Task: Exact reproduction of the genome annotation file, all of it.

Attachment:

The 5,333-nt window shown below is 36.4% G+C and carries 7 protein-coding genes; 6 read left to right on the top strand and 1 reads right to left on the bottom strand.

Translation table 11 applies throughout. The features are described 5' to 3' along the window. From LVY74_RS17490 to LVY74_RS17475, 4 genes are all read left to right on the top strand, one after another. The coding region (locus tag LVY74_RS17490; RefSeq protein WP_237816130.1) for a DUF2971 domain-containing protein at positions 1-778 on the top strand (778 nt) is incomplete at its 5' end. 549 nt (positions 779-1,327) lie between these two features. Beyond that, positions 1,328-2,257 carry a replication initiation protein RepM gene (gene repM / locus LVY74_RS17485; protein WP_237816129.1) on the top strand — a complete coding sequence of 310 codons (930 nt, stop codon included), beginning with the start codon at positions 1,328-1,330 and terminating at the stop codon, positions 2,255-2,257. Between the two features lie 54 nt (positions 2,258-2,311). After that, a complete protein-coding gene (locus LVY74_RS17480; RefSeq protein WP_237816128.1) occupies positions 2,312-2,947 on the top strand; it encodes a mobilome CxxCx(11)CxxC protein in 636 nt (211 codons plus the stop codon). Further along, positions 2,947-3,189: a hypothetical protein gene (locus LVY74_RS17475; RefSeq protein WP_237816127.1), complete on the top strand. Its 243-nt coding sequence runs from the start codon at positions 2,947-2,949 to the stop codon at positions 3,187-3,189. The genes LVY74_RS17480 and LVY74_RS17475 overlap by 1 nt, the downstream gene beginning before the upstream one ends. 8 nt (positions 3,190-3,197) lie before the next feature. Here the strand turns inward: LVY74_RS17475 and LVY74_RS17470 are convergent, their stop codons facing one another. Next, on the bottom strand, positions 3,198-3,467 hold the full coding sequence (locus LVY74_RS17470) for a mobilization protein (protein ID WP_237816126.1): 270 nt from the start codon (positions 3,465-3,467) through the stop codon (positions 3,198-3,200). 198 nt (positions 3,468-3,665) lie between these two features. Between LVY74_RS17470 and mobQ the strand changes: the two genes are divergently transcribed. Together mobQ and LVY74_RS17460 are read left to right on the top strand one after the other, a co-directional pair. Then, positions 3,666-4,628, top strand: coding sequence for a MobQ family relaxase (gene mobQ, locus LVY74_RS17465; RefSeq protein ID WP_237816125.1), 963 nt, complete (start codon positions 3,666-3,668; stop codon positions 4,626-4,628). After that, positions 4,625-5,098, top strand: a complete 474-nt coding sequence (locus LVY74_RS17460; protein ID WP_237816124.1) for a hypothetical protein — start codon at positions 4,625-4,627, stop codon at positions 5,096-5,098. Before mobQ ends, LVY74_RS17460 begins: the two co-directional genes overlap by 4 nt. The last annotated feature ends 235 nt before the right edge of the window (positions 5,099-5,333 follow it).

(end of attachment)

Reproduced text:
The 5,333-nt window shown below is 36.4% G+C and carries 7 protein-coding genes; 6 read left to right on the top strand and 1 reads right to left on the bottom strand.

Translation table 11 applies throughout. The features are described 5' to 3' along the window. From LVY74_RS17490 to LVY74_RS17475, 4 genes are all read left to right on the top strand, one after another. The coding region (locus tag LVY74_RS17490; RefSeq protein WP_237816130.1) for a DUF2971 domain-containing protein at positions 1-778 on the top strand (778 nt) is incomplete at its 5' end. 549 nt (positions 779-1,327) lie between these two features. Beyond that, positions 1,328-2,257 carry a replication initiation protein RepM gene (gene repM / locus LVY74_RS17485; protein WP_237816129.1) on the top strand — a complete coding sequence of 310 codons (930 nt, stop codon included), beginning with the start codon at positions 1,328-1,330 and terminating at the stop codon, positions 2,255-2,257. Between the two features lie 54 nt (positions 2,258-2,311). After that, a complete protein-coding gene (locus LVY74_RS17480; RefSeq protein WP_237816128.1) occupies positions 2,312-2,947 on the top strand; it encodes a mobilome CxxCx(11)CxxC protein in 636 nt (211 codons plus the stop codon). Further along, positions 2,947-3,189: a hypothetical protein gene (locus LVY74_RS17475; RefSeq protein WP_237816127.1), complete on the top strand. Its 243-nt coding sequence runs from the start codon at positions 2,947-2,949 to the stop codon at positions 3,187-3,189. The genes LVY74_RS17480 and LVY74_RS17475 overlap by 1 nt, the downstream gene beginning before the upstream one ends. 8 nt (positions 3,190-3,197) lie before the next feature. Here the strand turns inward: LVY74_RS17475 and LVY74_RS17470 are convergent, their stop codons facing one another. Next, on the bottom strand, positions 3,198-3,467 hold the full coding sequence (locus LVY74_RS17470) for a mobilization protein (protein ID WP_237816126.1): 270 nt from the start codon (positions 3,465-3,467) through the stop codon (positions 3,198-3,200). 198 nt (positions 3,468-3,665) lie between these two features. Between LVY74_RS17470 and mobQ the strand changes: the two genes are divergently transcribed. Together mobQ and LVY74_RS17460 are read left to right on the top strand one after the other, a co-directional pair. Then, positions 3,666-4,628, top strand: coding sequence for a MobQ family relaxase (gene mobQ, locus LVY74_RS17465; RefSeq protein ID WP_237816125.1), 963 nt, complete (start codon positions 3,666-3,668; stop codon positions 4,626-4,628). After that, positions 4,625-5,098, top strand: a complete 474-nt coding sequence (locus LVY74_RS17460; protein ID WP_237816124.1) for a hypothetical protein — start codon at positions 4,625-4,627, stop codon at positions 5,096-5,098. Before mobQ ends, LVY74_RS17460 begins: the two co-directional genes overlap by 4 nt. The last annotated feature ends 235 nt before the right edge of the window (positions 5,099-5,333 follow it).